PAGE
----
Opinion editorials by Senator Joe Fain
Voters have the right to know who’s paying for a politician’s campaign. While campaign funders do not necessarily define a candidate or issue, we’ve seen throughout history how hidden campaign spending in other parts of the country has fueled a culture of corruption and self-dealing.
Given the recent controversies over the credibility of and respect for our free and independent press, there has never been a more important time to ensure our future journalists are trained in a culture where they are supported to independently and responsibly practice their craft.
Budgeting requires difficult decisions and a commitment to governing. In 2012, a bipartisan coalition of senators instituted an important fiscal reform: the four-year balanced-budget law. Washington is the first state with this check on budget gimmicks, our greatest defense against self-inflicted financial chaos.
Transitioning into adulthood can be a daunting experience... Think about how difficult this transition would be if the home or homes you grew up in were no longer an option and you couldn’t turn to your parents for guidance or financial help.
Criminal street gangs are a serious burden in Central and South King County. Gang violence is not a new phenomenon and needs to be addressed. The most fertile ground for the spread of gangs is the hearts and minds of our youth. At a young age, our most vulnerable children are making decisions that could lead them to a lifetime of violence and criminal behavior. In order to address the problem, we must look to prevention and early interventions.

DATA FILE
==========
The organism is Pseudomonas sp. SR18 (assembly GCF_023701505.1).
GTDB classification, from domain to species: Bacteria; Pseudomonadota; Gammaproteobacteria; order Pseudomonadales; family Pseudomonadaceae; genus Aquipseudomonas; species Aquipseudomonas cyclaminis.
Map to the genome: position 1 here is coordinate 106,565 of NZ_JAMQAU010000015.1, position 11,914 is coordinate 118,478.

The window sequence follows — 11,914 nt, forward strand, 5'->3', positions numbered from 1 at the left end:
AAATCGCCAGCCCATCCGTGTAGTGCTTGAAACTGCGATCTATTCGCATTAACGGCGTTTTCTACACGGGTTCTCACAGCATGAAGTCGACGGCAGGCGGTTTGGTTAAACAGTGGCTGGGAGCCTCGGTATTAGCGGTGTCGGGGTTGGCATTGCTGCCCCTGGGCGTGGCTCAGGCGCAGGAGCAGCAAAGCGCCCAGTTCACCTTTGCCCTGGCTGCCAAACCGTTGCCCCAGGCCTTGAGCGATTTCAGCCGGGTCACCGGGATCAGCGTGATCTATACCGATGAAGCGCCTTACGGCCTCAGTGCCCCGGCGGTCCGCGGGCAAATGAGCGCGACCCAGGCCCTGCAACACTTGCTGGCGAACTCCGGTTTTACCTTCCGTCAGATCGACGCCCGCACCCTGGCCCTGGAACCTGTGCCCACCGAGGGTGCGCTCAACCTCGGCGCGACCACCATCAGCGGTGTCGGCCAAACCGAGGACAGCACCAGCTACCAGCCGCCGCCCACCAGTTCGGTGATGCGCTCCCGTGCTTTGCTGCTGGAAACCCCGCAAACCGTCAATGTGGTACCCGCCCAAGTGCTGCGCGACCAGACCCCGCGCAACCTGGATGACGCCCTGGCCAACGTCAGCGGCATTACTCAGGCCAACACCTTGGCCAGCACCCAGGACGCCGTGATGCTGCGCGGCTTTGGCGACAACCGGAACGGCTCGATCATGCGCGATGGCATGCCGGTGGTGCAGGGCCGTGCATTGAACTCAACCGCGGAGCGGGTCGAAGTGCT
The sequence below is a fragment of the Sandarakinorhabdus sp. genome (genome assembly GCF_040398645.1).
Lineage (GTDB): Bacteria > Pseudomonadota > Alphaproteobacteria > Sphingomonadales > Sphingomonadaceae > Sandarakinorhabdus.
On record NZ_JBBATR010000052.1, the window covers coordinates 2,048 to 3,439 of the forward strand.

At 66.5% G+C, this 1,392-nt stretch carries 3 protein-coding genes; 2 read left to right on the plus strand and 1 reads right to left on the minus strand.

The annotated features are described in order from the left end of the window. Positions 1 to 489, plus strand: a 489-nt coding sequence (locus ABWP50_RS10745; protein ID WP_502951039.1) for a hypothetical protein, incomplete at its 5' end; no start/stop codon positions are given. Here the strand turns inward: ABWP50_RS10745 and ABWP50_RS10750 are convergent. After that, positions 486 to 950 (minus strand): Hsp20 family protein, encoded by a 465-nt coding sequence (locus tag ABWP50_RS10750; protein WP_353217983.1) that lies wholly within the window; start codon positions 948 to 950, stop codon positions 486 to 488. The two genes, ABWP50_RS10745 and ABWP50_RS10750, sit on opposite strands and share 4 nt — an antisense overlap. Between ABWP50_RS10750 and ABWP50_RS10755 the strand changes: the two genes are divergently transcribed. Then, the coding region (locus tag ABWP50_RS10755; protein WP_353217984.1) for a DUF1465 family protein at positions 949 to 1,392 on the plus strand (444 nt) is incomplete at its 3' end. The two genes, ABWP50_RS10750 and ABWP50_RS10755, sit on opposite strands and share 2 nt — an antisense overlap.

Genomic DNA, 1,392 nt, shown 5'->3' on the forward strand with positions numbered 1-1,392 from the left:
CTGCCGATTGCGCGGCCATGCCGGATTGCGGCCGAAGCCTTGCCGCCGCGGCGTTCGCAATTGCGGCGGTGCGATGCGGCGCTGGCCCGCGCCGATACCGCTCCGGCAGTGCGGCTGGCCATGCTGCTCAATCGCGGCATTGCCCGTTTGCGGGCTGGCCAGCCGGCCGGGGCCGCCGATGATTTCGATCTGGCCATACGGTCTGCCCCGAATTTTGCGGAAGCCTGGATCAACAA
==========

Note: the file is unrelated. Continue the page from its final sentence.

In a politically polarized environment, Washington state lawmakers were able to move beyond partisan politics and craft a plan that works for all of the state.
Editor’s note: The following is the address delivered by state Sen. Joe Fain at the Tahoma National Cemetery Memorial Day program.
Washington has a part-time, citizen Legislature. This means lawmakers gather in Olympia anywhere from two to four months per year to debate policy and vote on changes to state law. However, the job is anything but part-time; lawmakers spend the full year working with constituents, researching potential legislation and, for many, also working their day jobs.
After a long and controversial session, the Legislature learned two valuable lessons in the passage of its 2013 budget: Establish priorities and keep your word.
Imagine picking up your local newspaper to find this story: “Today lawmakers from both political parties agreed to cooperate in support of a shared set of principles that include helping middle-class families and promoting a world-class public education system.”